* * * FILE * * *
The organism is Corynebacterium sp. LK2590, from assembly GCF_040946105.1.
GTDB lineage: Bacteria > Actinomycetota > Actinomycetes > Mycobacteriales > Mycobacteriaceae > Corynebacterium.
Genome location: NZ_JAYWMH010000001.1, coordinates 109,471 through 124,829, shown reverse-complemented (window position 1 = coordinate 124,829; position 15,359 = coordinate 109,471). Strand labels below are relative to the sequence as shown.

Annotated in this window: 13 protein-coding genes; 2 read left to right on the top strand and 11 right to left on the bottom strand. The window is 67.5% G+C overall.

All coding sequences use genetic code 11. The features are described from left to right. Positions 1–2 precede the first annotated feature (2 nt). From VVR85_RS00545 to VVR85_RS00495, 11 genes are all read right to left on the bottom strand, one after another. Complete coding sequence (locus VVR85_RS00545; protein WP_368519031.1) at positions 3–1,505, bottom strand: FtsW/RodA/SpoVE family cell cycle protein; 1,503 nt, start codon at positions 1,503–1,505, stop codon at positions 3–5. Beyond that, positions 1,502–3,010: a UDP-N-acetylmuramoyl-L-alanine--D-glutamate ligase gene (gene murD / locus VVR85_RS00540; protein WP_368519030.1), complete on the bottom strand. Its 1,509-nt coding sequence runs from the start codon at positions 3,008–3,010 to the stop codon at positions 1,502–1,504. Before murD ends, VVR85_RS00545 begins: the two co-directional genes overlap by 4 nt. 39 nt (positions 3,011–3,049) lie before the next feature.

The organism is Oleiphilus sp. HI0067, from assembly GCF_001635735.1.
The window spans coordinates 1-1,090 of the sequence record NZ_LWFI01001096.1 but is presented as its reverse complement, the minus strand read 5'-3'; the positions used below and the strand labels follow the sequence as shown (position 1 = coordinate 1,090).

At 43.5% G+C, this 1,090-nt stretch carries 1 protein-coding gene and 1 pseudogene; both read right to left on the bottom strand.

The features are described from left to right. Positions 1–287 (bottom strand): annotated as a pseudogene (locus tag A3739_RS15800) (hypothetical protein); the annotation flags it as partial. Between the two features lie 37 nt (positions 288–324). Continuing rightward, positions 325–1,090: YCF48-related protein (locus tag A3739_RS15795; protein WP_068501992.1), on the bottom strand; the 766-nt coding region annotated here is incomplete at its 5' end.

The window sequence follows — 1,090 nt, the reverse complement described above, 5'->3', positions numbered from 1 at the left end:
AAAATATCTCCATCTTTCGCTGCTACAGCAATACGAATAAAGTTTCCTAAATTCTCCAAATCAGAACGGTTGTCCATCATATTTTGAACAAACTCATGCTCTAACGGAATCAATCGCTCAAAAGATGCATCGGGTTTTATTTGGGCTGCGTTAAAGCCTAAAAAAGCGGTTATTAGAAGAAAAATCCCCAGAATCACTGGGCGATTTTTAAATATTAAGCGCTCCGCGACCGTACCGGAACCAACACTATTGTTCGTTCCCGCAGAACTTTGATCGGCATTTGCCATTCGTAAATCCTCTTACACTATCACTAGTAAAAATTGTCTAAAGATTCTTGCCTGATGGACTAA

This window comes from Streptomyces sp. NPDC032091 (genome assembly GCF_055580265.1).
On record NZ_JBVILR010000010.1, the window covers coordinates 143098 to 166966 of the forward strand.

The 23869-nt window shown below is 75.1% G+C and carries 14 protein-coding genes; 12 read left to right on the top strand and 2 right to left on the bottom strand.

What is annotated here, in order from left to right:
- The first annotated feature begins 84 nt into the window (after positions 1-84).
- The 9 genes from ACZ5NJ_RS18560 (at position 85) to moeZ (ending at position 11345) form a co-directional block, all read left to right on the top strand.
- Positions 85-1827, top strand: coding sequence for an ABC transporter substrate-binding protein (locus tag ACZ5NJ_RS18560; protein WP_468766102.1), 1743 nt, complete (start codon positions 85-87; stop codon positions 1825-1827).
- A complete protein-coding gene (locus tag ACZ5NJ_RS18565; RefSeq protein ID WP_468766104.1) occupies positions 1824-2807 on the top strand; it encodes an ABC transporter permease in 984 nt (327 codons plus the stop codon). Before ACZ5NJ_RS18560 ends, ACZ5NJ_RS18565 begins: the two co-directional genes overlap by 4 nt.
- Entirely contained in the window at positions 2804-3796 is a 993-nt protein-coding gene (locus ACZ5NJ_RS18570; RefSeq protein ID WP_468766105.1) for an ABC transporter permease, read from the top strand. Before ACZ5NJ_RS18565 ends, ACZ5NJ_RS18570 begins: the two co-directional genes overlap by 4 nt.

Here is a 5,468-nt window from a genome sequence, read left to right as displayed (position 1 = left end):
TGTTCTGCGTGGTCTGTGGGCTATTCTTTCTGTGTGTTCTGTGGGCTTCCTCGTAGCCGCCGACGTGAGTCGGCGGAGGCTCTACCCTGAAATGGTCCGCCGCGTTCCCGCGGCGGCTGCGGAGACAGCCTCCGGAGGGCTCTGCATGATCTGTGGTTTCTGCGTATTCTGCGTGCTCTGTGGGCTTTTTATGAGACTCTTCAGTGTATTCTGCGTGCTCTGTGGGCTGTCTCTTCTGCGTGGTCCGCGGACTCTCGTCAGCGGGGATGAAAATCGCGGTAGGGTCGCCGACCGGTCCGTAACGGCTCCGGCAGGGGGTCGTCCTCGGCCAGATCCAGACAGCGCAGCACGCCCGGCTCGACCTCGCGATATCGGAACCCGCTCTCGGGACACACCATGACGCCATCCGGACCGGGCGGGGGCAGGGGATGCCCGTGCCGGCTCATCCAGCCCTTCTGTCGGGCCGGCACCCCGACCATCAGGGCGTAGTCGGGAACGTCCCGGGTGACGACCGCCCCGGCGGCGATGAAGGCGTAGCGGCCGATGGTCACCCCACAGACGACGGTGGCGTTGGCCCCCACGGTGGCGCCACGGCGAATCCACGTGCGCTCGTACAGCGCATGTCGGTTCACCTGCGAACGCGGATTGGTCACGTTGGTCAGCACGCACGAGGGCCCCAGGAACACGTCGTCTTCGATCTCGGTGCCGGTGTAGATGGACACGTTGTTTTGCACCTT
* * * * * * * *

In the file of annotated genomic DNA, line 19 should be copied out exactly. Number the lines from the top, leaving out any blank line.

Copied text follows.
- A complete protein-coding gene (locus tag ACZ5NJ_RS18565; RefSeq protein ID WP_468766104.1) occupies positions 1824-2807 on the top strand; it encodes an ABC transporter permease in 984 nt (327 codons plus the stop codon). Before ACZ5NJ_RS18560 ends, ACZ5NJ_RS18565 begins: the two co-directional genes overlap by 4 nt.